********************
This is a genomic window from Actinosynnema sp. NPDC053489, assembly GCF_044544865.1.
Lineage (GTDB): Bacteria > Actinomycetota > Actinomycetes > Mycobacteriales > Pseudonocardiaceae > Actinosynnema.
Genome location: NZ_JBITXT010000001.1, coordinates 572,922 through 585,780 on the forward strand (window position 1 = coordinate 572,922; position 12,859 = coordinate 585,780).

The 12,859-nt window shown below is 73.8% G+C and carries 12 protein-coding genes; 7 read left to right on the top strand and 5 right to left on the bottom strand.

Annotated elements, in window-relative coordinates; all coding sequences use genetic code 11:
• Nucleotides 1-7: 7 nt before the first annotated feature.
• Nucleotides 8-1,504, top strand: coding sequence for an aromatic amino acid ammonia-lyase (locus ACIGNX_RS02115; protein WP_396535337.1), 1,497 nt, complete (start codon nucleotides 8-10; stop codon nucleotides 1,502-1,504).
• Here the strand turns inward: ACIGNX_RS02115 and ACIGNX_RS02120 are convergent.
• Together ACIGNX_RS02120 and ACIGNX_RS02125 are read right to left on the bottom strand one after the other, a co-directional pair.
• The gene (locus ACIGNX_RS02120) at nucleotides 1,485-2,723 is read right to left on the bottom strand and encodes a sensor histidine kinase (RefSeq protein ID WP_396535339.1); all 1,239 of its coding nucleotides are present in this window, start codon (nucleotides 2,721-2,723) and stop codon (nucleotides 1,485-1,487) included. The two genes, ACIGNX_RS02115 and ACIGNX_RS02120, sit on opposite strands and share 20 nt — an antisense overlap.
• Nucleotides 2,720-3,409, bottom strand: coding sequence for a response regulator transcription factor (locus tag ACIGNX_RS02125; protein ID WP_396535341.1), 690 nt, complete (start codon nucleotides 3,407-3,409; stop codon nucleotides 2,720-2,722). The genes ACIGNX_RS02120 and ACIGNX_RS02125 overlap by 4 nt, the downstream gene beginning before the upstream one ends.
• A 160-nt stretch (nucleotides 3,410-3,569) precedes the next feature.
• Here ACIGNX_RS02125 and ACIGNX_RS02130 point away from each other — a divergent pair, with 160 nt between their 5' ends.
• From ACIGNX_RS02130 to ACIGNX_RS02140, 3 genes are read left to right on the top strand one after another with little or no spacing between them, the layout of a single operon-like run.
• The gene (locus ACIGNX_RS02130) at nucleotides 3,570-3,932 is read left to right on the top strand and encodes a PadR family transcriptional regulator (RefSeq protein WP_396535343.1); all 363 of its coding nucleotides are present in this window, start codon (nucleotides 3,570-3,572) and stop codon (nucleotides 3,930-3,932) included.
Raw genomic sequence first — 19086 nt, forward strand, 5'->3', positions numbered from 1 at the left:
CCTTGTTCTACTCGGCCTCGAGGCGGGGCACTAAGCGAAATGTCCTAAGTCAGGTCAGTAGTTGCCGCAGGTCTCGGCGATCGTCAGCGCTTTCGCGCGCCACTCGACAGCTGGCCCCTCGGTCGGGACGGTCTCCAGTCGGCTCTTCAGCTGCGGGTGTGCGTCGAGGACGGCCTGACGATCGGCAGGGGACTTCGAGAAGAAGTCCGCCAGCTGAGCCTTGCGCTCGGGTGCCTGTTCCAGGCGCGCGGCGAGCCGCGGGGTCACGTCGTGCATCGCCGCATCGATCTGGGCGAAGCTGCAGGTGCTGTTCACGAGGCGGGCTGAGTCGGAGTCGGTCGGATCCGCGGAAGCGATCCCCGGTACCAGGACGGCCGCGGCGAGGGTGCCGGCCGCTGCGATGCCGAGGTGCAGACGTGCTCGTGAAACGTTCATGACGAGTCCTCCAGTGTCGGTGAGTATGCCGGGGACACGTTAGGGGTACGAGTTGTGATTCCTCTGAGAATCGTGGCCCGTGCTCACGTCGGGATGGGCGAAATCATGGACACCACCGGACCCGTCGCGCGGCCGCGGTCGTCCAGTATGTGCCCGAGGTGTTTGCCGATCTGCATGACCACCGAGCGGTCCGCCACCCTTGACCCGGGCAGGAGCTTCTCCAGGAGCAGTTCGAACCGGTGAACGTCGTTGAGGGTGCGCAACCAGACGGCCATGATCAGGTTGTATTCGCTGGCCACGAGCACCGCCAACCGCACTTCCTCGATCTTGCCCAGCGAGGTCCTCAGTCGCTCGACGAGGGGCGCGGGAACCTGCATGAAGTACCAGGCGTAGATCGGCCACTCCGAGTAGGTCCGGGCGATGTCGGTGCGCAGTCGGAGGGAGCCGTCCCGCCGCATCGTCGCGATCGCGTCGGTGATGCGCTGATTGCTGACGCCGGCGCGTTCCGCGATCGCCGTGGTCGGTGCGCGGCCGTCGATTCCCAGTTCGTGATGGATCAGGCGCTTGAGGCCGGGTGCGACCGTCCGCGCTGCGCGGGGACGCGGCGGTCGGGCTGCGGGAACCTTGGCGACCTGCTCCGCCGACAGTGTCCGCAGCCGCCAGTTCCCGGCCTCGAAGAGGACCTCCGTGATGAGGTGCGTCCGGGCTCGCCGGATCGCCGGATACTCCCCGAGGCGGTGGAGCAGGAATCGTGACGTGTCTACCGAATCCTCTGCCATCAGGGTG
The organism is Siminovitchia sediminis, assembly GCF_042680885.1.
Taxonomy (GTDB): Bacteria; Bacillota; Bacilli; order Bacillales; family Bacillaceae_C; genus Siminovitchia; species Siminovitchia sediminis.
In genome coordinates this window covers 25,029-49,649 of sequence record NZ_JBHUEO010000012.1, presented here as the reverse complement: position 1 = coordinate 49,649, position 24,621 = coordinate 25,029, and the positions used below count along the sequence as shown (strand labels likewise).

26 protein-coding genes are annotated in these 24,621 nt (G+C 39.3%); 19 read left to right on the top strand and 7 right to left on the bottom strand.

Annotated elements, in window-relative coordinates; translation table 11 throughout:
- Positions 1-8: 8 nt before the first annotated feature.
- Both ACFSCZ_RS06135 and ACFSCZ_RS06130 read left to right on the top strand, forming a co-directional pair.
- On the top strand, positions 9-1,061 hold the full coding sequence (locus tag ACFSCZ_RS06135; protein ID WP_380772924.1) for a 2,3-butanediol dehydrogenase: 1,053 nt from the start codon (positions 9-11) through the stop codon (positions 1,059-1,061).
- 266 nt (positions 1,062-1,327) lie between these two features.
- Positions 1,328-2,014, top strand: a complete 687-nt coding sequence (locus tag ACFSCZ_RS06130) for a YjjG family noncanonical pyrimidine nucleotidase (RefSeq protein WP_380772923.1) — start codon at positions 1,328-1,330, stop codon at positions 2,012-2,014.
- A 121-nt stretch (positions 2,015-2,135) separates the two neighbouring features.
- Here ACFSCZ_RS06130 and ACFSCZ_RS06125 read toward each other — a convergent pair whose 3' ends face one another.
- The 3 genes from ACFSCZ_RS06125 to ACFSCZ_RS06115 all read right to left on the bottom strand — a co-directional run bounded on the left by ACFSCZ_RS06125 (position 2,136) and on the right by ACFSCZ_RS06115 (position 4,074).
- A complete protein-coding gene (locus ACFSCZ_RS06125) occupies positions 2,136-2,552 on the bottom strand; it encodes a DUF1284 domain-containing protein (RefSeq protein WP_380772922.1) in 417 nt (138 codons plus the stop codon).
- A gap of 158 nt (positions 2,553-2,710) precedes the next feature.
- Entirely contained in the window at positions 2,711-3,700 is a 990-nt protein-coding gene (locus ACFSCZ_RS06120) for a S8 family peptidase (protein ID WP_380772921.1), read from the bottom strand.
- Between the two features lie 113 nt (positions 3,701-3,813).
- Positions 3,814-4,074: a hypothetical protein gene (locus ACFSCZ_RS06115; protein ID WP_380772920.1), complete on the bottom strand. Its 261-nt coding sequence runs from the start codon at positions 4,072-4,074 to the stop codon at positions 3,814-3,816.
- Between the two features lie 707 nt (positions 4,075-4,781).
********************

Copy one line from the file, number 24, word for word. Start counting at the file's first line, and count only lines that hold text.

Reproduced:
- Both ACFSCZ_RS06135 and ACFSCZ_RS06130 read left to right on the top strand, forming a co-directional pair.